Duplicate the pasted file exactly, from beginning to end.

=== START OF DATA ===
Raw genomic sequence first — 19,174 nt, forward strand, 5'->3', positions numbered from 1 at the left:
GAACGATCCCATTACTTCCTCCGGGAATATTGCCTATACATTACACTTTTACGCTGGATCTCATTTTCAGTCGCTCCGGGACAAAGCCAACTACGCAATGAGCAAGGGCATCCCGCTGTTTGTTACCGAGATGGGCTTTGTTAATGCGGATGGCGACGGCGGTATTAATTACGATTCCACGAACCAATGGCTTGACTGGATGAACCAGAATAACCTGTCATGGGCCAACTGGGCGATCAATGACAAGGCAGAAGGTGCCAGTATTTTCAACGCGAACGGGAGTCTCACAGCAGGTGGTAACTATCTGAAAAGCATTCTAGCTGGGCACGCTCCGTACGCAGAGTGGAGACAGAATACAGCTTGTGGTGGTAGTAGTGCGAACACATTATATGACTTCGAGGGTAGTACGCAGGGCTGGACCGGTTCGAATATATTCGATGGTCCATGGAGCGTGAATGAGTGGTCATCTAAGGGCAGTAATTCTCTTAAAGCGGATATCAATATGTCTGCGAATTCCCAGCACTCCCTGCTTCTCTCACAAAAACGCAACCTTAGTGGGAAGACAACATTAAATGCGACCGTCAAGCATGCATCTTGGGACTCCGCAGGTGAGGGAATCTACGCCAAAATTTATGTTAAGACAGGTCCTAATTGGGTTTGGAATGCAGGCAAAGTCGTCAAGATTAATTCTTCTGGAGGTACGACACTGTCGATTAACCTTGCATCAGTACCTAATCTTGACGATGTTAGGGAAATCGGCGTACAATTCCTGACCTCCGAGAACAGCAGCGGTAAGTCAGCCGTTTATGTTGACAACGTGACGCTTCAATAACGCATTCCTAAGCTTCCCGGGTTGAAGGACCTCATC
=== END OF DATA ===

Raw genomic sequence first — 19,174 nt, forward strand, 5'->3', positions numbered from 1 at the left:
GAACGATCCCATTACTTCCTCCGGGAATATTGCCTATACATTACACTTTTACGCTGGATCTCATTTTCAGTCGCTCCGGGACAAAGCCAACTACGCAATGAGCAAGGGCATCCCGCTGTTTGTTACCGAGATGGGCTTTGTTAATGCGGATGGCGACGGCGGTATTAATTACGATTCCACGAACCAATGGCTTGACTGGATGAACCAGAATAACCTGTCATGGGCCAACTGGGCGATCAATGACAAGGCAGAAGGTGCCAGTATTTTCAACGCGAACGGGAGTCTCACAGCAGGTGGTAACTATCTGAAAAGCATTCTAGCTGGGCACGCTCCGTACGCAGAGTGGAGACAGAATACAGCTTGTGGTGGTAGTAGTGCGAACACATTATATGACTTCGAGGGTAGTACGCAGGGCTGGACCGGTTCGAATATATTCGATGGTCCATGGAGCGTGAATGAGTGGTCATCTAAGGGCAGTAATTCTCTTAAAGCGGATATCAATATGTCTGCGAATTCCCAGCACTCCCTGCTTCTCTCACAAAAACGCAACCTTAGTGGGAAGACAACATTAAATGCGACCGTCAAGCATGCATCTTGGGACTCCGCAGGTGAGGGAATCTACGCCAAAATTTATGTTAAGACAGGTCCTAATTGGGTTTGGAATGCAGGCAAAGTCGTCAAGATTAATTCTTCTGGAGGTACGACACTGTCGATTAACCTTGCATCAGTACCTAATCTTGACGATGTTAGGGAAATCGGCGTACAATTCCTGACCTCCGAGAACAGCAGCGGTAAGTCAGCCGTTTATGTTGACAACGTGACGCTTCAATAACGCATTCCTAAGCTTCCCGGGTTGAAGGACCTCATC